If you’ve built anything of scale before, you know that it’s best to build in increments. Even if you haven’t built anything, but rather attempted to accomplish an overwhelming task, you know how important it is to break larger problems into smaller, more manageable ones. This has been on the top of my mind lately because it’s how I’ve had to build Cushion, and every other app—releasing in small increments, but focused on the longterm goal.

Specifically, incremental building has played an essential role in how I release Cushion to more people. I’ve been especially slow and steady with this, simply because I’m in no rush. I like to react while I’m still able to breathe—it allows me to respond conscientiously rather than hastily plugging leaks. I’ve been a part of a few proper launches in the past and I want to avoid the panic and scramble of opening the flood gates all at once. Here’s how I’ve been able to do that.

After spending a couple months building out the basic concept of Cushion, with the ability to add projects and see something in return, I decided it was time to put other people behind the wheel. Since I’m in a co-working space with a dozen other freelancers, I have the convenience of walking up to one of them, setting them up with an account, and seeing what happens. These were my “Alpha” users.

As you can imagine, they immediately found all the painfully obvious issues with Cushion. When you work alone on something for an extended period of time, it’s easy to miss the problems that everyone else will hit on day one. Watching other people use Cushion for the first time was a test of my patience—sitting there, not interfering, just watching. We’d then discuss the problems, the possible solutions, and I’d return later that day with a new version to try out. This worked incredibly well.

After a couple more months, I felt ready to move to the next step. Instead of a dozen Americans on the east coast using the app, I wanted at least a hundred people from other timezones, with other currencies and date formats. This is when you realize your app needs to be more accommodating.

I needed to open the app up to others, but I knew from my own experience as a beta user that a lot of people just want to try the new thing. 5 minutes in, they can say they tried the new thing and the database becomes a graveyard of dormant accounts. I wanted users to be invested in the app and feel motivated to thoroughly use it and provide feedback. If every user paid upfront for the beta, they would be more inclined to keep with it. If it didn’t stick with them, Cushion still benefited from their financial support.

The paid beta served as an amazing resource in a variety of ways. Financially, it allowed me to only need enough client work to book 3 days a week. Every other day, I was able to focus 100% on Cushion—this was huge.

As anticipated, the beta users it attracted have been incredibly involved and active—over half of them use Cushion on a regular basis. Because of this, I consistently receive great feedback that I can act on.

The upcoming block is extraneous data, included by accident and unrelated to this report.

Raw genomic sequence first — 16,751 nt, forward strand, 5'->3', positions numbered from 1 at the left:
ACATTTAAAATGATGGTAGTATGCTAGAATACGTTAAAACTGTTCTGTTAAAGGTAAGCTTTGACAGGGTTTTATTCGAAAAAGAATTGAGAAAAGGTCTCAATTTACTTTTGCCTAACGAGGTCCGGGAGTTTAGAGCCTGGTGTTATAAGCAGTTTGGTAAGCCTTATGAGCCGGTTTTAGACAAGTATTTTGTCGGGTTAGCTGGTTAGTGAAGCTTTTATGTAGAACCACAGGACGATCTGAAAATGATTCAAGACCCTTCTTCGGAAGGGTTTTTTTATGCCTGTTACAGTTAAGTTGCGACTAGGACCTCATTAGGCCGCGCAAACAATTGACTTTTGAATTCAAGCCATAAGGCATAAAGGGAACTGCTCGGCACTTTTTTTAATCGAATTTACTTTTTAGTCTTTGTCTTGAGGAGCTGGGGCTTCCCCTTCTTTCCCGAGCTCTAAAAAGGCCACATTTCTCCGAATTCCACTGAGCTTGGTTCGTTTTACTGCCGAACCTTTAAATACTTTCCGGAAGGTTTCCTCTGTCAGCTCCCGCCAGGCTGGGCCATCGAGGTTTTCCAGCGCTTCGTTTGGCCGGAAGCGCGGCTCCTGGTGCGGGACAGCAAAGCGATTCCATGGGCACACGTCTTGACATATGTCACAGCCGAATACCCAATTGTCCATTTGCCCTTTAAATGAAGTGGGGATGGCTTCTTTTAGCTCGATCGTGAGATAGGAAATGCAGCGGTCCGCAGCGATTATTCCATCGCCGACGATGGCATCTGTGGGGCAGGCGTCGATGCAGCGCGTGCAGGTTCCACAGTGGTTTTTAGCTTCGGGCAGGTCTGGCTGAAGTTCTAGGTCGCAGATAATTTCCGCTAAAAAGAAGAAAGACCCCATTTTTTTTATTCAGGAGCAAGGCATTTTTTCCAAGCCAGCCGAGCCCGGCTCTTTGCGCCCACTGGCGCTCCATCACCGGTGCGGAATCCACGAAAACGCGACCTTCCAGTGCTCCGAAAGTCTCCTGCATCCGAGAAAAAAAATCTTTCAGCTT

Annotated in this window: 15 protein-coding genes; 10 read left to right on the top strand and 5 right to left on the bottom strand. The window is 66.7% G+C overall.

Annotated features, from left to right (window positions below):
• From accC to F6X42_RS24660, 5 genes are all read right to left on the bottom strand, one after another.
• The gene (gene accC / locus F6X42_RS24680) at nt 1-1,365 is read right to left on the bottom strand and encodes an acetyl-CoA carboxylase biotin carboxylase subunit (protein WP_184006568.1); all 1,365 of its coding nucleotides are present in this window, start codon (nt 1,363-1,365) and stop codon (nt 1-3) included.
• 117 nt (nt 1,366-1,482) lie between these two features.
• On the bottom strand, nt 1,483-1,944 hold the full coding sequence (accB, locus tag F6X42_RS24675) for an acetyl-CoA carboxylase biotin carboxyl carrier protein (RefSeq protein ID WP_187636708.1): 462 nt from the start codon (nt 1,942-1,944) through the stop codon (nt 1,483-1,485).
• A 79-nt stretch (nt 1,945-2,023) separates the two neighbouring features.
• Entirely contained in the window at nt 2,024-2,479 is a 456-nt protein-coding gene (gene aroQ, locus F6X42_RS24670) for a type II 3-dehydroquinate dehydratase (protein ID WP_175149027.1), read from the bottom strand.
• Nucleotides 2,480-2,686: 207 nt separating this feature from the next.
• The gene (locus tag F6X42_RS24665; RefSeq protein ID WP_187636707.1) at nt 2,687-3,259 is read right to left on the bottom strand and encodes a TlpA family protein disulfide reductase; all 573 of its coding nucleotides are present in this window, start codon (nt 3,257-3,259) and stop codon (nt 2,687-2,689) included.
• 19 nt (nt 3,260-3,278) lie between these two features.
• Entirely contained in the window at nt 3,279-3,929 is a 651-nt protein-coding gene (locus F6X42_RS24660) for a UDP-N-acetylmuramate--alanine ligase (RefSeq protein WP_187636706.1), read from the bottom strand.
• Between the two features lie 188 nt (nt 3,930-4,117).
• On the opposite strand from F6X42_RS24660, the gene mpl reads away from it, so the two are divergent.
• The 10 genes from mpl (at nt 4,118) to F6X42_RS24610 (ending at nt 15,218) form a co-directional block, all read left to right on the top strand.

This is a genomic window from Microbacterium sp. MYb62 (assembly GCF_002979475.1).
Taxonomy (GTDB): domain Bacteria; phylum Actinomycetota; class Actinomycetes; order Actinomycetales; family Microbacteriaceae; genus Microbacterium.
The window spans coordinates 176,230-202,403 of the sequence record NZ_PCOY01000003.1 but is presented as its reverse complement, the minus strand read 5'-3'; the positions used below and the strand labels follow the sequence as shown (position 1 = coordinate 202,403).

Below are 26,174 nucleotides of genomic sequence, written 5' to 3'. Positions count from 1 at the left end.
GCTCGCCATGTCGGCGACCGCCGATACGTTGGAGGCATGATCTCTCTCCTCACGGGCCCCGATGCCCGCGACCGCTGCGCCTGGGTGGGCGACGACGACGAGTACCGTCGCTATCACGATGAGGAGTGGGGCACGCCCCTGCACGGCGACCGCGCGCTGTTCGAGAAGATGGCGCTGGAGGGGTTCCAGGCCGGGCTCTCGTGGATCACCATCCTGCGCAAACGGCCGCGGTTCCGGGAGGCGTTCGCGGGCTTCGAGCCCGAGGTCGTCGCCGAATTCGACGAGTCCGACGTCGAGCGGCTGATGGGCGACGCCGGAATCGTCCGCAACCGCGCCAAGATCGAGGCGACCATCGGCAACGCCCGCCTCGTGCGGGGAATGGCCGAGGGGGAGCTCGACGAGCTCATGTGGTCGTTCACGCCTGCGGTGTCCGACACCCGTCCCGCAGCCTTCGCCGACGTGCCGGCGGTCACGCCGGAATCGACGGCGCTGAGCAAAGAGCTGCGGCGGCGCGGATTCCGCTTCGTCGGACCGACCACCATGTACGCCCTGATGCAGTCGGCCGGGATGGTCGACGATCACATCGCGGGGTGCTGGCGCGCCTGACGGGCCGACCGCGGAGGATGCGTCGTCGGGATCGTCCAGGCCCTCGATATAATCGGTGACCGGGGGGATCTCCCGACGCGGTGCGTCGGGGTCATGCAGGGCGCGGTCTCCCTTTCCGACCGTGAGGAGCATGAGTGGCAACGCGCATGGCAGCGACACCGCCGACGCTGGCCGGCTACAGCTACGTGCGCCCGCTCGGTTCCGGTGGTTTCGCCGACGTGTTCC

And with paid users, the requested features aren’t the typical pie-in-the-sky kind I would get from free users—they are reasonable and inline with the direction Cushion is moving in. The roadmap has been shaped into a clear path by the people actually using the app. I’m not just thinking up features and hoping potential customers might like them—real customers are telling me exactly what they want and I work with them to find the best approach to take.

Now that the first beta memberships are starting to expire, I’m looking to take the next step. Thinking in increments, I found this to be a great opportunity to offer subscriptions to both expiring beta users and new users. Expiring beta users need a way to continue using Cushion regardless, so it needs to be implemented. With minimal additional effort, this can also serve a secondary purpose of subscribing new users, which will eventually be needed once Cushion is public.

The idea all along has been for beta users to carry a special status among users. Since they took a leap of faith to support such early development, I plan to reward them beyond the beta with exclusive benefits. This distinction between beta users and subscribers allows me to offer monthly and yearly subscriptions to new users alongside the beta, with these subscriptions simply offering early access.

As of this weekend, the monthly and yearly subscriptions are in place and ready for new users. Several weeks from now, once I’ve ironed out the subscription process, I’ll be able to take the next step and offer trial periods. Since there’s nothing holding anyone back from signing up at that point, I’ll still use an invite system to keep the traffic to a level I can manage. And from there, if I’m ready to open the flood gates, I will.

As always, if you’re interested in trying out Cushion, this time as a beta user or a monthly subscriber, request an invite and I’ll send one your way.